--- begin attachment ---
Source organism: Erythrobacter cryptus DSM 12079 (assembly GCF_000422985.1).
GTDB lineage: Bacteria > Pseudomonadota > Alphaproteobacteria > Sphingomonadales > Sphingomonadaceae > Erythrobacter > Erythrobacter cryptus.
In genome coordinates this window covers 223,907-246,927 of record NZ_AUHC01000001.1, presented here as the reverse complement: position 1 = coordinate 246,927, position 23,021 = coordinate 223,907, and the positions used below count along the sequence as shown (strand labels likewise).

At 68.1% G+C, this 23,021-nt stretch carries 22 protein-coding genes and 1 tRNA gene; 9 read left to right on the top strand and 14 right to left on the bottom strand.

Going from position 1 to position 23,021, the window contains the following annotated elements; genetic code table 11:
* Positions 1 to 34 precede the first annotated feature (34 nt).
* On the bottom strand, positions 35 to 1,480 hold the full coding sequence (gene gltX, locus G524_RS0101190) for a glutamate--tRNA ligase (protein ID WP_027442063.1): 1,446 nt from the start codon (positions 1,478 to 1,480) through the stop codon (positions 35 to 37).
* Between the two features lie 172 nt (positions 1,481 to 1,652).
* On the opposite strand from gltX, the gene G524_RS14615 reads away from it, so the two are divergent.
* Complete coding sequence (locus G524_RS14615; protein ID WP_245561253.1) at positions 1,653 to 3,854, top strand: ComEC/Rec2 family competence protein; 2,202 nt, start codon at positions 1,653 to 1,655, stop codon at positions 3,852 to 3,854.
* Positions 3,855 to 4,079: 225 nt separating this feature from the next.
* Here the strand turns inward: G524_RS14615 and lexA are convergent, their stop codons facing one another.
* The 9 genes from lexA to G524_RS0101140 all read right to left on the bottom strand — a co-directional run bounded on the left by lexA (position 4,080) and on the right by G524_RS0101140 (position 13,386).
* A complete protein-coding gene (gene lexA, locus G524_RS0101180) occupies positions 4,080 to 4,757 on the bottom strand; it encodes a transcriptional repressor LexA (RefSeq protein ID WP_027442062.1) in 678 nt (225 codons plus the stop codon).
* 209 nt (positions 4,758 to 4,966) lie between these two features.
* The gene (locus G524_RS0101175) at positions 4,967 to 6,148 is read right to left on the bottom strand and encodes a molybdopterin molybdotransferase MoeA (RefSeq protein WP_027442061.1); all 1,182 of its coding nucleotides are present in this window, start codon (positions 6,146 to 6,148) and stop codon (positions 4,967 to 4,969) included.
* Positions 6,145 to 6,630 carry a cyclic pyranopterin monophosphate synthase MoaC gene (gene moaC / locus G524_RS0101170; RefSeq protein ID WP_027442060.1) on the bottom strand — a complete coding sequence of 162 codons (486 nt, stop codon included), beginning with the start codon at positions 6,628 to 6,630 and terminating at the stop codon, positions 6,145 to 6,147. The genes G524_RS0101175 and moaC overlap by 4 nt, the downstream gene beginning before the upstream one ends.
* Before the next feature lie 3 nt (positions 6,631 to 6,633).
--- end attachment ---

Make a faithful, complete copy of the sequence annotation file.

Source organism: Erythrobacter cryptus DSM 12079 (assembly GCF_000422985.1).
GTDB lineage: Bacteria > Pseudomonadota > Alphaproteobacteria > Sphingomonadales > Sphingomonadaceae > Erythrobacter > Erythrobacter cryptus.
In genome coordinates this window covers 223,907-246,927 of record NZ_AUHC01000001.1, presented here as the reverse complement: position 1 = coordinate 246,927, position 23,021 = coordinate 223,907, and the positions used below count along the sequence as shown (strand labels likewise).

At 68.1% G+C, this 23,021-nt stretch carries 22 protein-coding genes and 1 tRNA gene; 9 read left to right on the top strand and 14 right to left on the bottom strand.

Going from position 1 to position 23,021, the window contains the following annotated elements; genetic code table 11:
* Positions 1 to 34 precede the first annotated feature (34 nt).
* On the bottom strand, positions 35 to 1,480 hold the full coding sequence (gene gltX, locus G524_RS0101190) for a glutamate--tRNA ligase (protein ID WP_027442063.1): 1,446 nt from the start codon (positions 1,478 to 1,480) through the stop codon (positions 35 to 37).
* Between the two features lie 172 nt (positions 1,481 to 1,652).
* On the opposite strand from gltX, the gene G524_RS14615 reads away from it, so the two are divergent.
* Complete coding sequence (locus G524_RS14615; protein ID WP_245561253.1) at positions 1,653 to 3,854, top strand: ComEC/Rec2 family competence protein; 2,202 nt, start codon at positions 1,653 to 1,655, stop codon at positions 3,852 to 3,854.
* Positions 3,855 to 4,079: 225 nt separating this feature from the next.
* Here the strand turns inward: G524_RS14615 and lexA are convergent, their stop codons facing one another.
* The 9 genes from lexA to G524_RS0101140 all read right to left on the bottom strand — a co-directional run bounded on the left by lexA (position 4,080) and on the right by G524_RS0101140 (position 13,386).
* A complete protein-coding gene (gene lexA, locus G524_RS0101180) occupies positions 4,080 to 4,757 on the bottom strand; it encodes a transcriptional repressor LexA (RefSeq protein ID WP_027442062.1) in 678 nt (225 codons plus the stop codon).
* 209 nt (positions 4,758 to 4,966) lie between these two features.
* The gene (locus G524_RS0101175) at positions 4,967 to 6,148 is read right to left on the bottom strand and encodes a molybdopterin molybdotransferase MoeA (RefSeq protein WP_027442061.1); all 1,182 of its coding nucleotides are present in this window, start codon (positions 6,146 to 6,148) and stop codon (positions 4,967 to 4,969) included.
* Positions 6,145 to 6,630 carry a cyclic pyranopterin monophosphate synthase MoaC gene (gene moaC / locus G524_RS0101170; RefSeq protein ID WP_027442060.1) on the bottom strand — a complete coding sequence of 162 codons (486 nt, stop codon included), beginning with the start codon at positions 6,628 to 6,630 and terminating at the stop codon, positions 6,145 to 6,147. The genes G524_RS0101175 and moaC overlap by 4 nt, the downstream gene beginning before the upstream one ends.
* Before the next feature lie 3 nt (positions 6,631 to 6,633).